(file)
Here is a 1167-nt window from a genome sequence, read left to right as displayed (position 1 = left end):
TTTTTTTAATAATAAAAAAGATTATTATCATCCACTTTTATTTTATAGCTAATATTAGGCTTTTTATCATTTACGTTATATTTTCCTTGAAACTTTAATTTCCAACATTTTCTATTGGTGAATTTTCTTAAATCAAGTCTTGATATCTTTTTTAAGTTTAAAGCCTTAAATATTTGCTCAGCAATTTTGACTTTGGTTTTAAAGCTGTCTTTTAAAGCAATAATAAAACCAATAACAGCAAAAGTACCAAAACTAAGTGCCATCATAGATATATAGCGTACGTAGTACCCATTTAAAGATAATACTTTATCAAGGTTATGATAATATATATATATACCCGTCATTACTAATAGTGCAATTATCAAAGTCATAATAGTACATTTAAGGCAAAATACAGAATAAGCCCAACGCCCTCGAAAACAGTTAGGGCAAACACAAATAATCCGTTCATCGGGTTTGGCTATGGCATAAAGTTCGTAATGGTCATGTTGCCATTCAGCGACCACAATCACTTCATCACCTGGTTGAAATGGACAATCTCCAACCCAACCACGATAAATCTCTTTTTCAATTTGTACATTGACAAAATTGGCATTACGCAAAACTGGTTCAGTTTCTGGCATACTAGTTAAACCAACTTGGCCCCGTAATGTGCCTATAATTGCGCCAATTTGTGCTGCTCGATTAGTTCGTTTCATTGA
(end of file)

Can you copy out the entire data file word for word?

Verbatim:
Here is a 1167-nt window from a genome sequence, read left to right as displayed (position 1 = left end):
TTTTTTTAATAATAAAAAAGATTATTATCATCCACTTTTATTTTATAGCTAATATTAGGCTTTTTATCATTTACGTTATATTTTCCTTGAAACTTTAATTTCCAACATTTTCTATTGGTGAATTTTCTTAAATCAAGTCTTGATATCTTTTTTAAGTTTAAAGCCTTAAATATTTGCTCAGCAATTTTGACTTTGGTTTTAAAGCTGTCTTTTAAAGCAATAATAAAACCAATAACAGCAAAAGTACCAAAACTAAGTGCCATCATAGATATATAGCGTACGTAGTACCCATTTAAAGATAATACTTTATCAAGGTTATGATAATATATATATATACCCGTCATTACTAATAGTGCAATTATCAAAGTCATAATAGTACATTTAAGGCAAAATACAGAATAAGCCCAACGCCCTCGAAAACAGTTAGGGCAAACACAAATAATCCGTTCATCGGGTTTGGCTATGGCATAAAGTTCGTAATGGTCATGTTGCCATTCAGCGACCACAATCACTTCATCACCTGGTTGAAATGGACAATCTCCAACCCAACCACGATAAATCTCTTTTTCAATTTGTACATTGACAAAATTGGCATTACGCAAAACTGGTTCAGTTTCTGGCATACTAGTTAAACCAACTTGGCCCCGTAATGTGCCTATAATTGCGCCAATTTGTGCTGCTCGATTAGTTCGTTTCATTGA